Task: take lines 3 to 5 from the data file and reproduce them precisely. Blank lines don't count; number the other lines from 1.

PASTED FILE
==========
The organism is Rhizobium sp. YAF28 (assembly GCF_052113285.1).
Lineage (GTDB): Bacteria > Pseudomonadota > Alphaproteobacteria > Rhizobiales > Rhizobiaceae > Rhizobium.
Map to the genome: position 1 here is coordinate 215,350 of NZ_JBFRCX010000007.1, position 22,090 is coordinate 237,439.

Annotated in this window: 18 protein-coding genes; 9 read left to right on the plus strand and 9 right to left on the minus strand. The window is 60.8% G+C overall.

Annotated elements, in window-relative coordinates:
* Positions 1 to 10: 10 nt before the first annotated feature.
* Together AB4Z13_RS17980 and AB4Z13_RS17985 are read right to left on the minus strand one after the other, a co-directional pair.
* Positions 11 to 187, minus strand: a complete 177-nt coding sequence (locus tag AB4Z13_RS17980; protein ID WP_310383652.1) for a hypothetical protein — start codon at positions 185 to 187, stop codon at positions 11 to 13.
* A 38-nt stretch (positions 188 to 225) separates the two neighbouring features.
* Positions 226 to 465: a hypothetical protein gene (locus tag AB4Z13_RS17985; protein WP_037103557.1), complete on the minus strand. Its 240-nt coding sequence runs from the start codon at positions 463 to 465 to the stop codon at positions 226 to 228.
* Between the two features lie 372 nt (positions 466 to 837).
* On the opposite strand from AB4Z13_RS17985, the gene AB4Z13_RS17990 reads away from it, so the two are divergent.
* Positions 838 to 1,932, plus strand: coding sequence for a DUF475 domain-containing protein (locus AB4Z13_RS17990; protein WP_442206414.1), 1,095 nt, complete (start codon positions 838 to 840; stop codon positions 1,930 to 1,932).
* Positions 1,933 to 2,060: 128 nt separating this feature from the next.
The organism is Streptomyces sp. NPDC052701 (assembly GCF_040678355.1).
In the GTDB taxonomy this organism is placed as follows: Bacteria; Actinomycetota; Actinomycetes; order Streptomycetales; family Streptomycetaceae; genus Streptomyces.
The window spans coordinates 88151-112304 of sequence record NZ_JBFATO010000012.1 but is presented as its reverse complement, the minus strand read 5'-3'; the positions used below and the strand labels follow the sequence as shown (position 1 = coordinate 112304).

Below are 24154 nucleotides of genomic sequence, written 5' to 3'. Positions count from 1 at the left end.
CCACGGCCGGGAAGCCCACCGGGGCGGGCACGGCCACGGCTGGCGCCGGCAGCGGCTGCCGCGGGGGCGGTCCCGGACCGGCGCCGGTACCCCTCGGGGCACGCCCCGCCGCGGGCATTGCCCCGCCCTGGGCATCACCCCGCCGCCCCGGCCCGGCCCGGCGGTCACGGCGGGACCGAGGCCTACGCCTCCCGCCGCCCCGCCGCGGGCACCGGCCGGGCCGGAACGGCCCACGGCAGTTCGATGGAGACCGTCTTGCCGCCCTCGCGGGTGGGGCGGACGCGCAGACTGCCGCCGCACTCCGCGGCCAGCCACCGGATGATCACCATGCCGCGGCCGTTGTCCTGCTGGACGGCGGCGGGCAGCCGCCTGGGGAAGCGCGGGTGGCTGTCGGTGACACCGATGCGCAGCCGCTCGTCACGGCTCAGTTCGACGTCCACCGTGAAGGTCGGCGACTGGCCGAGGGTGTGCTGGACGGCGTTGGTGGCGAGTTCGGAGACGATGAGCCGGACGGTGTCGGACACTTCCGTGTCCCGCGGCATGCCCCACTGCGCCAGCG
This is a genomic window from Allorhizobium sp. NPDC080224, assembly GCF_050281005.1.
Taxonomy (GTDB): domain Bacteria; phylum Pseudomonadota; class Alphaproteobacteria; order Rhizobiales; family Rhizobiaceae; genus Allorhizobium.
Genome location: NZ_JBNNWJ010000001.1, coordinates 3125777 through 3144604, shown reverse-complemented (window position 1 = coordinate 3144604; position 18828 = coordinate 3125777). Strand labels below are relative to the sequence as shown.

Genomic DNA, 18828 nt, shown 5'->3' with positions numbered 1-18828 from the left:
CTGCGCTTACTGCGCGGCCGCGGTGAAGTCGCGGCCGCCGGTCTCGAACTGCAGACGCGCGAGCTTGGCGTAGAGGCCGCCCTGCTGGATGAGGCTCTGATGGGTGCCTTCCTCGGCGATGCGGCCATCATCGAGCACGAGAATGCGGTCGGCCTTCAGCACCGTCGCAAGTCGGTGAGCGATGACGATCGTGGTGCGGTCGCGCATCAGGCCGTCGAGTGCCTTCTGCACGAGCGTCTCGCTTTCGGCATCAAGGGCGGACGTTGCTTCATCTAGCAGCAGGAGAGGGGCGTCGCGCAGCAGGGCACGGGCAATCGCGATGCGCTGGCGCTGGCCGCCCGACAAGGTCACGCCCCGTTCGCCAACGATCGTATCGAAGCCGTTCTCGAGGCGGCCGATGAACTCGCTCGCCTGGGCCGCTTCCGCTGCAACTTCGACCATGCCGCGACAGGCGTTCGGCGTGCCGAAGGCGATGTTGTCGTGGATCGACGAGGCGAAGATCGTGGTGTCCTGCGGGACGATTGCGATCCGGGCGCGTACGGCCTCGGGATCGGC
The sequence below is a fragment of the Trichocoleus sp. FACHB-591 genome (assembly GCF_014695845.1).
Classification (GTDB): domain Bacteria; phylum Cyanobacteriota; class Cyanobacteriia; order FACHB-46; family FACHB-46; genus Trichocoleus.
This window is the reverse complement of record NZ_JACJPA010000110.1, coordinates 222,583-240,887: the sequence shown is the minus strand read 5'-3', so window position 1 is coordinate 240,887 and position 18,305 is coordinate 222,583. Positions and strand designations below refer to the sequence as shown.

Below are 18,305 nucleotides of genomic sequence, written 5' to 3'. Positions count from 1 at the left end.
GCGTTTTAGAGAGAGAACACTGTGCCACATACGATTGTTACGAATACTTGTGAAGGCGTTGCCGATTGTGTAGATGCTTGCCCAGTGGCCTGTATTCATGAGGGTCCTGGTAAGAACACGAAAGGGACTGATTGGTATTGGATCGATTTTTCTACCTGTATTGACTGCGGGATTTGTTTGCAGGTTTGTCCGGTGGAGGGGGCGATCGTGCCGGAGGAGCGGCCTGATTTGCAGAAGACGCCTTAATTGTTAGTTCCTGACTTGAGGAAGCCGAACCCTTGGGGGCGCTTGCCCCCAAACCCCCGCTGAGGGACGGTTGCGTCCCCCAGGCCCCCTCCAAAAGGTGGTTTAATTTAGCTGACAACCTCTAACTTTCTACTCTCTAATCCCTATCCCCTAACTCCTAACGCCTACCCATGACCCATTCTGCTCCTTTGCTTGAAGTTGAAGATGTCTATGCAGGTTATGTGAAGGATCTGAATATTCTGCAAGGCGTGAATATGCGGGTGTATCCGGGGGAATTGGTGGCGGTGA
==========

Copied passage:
Map to the genome: position 1 here is coordinate 215,350 of NZ_JBFRCX010000007.1, position 22,090 is coordinate 237,439.

Annotated in this window: 18 protein-coding genes; 9 read left to right on the plus strand and 9 right to left on the minus strand. The window is 60.8% G+C overall.

Annotated elements, in window-relative coordinates: